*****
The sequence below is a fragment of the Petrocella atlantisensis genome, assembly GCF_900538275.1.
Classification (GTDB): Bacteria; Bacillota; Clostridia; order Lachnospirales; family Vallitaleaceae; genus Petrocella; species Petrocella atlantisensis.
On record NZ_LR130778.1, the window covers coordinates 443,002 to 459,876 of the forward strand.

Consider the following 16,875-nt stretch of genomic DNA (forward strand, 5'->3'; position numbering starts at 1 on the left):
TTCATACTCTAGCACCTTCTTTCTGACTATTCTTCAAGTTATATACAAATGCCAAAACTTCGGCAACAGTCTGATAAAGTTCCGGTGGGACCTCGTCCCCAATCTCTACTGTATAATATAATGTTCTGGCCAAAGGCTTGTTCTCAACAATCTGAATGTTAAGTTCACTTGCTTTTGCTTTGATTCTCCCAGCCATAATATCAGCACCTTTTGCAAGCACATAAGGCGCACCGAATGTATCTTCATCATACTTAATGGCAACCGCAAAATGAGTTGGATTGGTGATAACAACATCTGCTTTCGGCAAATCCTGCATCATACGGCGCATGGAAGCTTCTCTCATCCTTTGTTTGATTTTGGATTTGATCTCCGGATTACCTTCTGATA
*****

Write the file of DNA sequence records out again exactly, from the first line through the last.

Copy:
The sequence below is a fragment of the Petrocella atlantisensis genome, assembly GCF_900538275.1.
Classification (GTDB): Bacteria; Bacillota; Clostridia; order Lachnospirales; family Vallitaleaceae; genus Petrocella; species Petrocella atlantisensis.
On record NZ_LR130778.1, the window covers coordinates 443,002 to 459,876 of the forward strand.

Consider the following 16,875-nt stretch of genomic DNA (forward strand, 5'->3'; position numbering starts at 1 on the left):
TTCATACTCTAGCACCTTCTTTCTGACTATTCTTCAAGTTATATACAAATGCCAAAACTTCGGCAACAGTCTGATAAAGTTCCGGTGGGACCTCGTCCCCAATCTCTACTGTATAATATAATGTTCTGGCCAAAGGCTTGTTCTCAACAATCTGAATGTTAAGTTCACTTGCTTTTGCTTTGATTCTCCCAGCCATAATATCAGCACCTTTTGCAAGCACATAAGGCGCACCGAATGTATCTTCATCATACTTAATGGCAACCGCAAAATGAGTTGGATTGGTGATAACAACATCTGCTTTCGGCAAATCCTGCATCATACGGCGCATGGAAGCTTCTCTCATCCTTTGTTTGATTTTGGATTTGATCTCCGGATTACCTTCTGATA